(Received 29 September 2008; accepted 1 June 2009)
Published Online: 02 July 2009
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Dioxins are a group of 210 chemicals with similar properties and structures that are usually found as a “mixture” in the environment. Dioxins are found at low levels in air, soil, water, and sediment as well in foods such meat, dairy, fish, and shellfish. The highest levels are usually found in sediments soil and animal fats. The most toxic chemical in the group is 2,3,7,8-tetrachlorodibenzo-para-dioxin, which is the “standard” to which other dioxins are compared. This paper examines the Michigan Department of Environmental Quality (MDEQ) assessment and remediation efforts in the Tittabawassee River (Michigan, USA) flood plain. Soil and sediment samples indicate higher than “normal” (background) levels of dioxins for soil and sediment, which exceed the Center for Disease Control (CDC) and U.S. Agency for Toxic Substances and Diseases Registry (ATSDR) action level of 1000 parts per trillion. Data presented indicates the difficulties associated with assessing historical dioxin levels in environments such as soil and sediments. Activities associated with these efforts such as dioxin and furan exposure studies, animal toxicology assessments, U.S. Environmental Protection Agency (EPA) enforcement, MDEQ efforts to expedite remediation, as well as future directions for this on-going project are discussed.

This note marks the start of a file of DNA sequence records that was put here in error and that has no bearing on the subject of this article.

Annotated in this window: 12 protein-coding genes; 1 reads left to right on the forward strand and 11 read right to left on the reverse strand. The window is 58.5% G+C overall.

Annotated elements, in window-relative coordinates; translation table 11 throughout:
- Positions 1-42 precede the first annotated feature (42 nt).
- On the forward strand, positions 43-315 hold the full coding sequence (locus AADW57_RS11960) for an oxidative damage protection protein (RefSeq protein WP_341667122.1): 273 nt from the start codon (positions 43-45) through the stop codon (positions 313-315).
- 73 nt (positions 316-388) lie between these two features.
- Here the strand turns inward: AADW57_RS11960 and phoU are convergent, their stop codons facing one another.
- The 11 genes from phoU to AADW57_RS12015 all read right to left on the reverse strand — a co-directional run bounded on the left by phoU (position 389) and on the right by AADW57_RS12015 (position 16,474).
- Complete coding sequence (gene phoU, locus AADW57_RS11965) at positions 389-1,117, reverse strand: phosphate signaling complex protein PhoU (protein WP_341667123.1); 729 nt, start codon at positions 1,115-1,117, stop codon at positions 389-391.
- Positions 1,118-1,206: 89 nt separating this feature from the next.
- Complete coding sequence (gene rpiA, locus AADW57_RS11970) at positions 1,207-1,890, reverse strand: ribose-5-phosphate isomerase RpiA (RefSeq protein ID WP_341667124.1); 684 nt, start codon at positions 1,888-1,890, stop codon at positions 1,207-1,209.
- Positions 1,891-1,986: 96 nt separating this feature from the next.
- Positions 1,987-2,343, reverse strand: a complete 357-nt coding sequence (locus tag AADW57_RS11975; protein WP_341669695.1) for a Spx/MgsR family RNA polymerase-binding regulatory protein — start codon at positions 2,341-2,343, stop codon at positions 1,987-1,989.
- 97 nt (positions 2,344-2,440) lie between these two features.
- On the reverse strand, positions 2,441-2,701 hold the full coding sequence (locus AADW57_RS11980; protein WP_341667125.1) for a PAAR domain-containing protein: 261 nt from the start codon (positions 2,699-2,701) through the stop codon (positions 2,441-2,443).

VanHouten, J. W.
Associate Professor of Environmental Science, Science Division, Delta College, University Center, MI
Stock #: JAI102158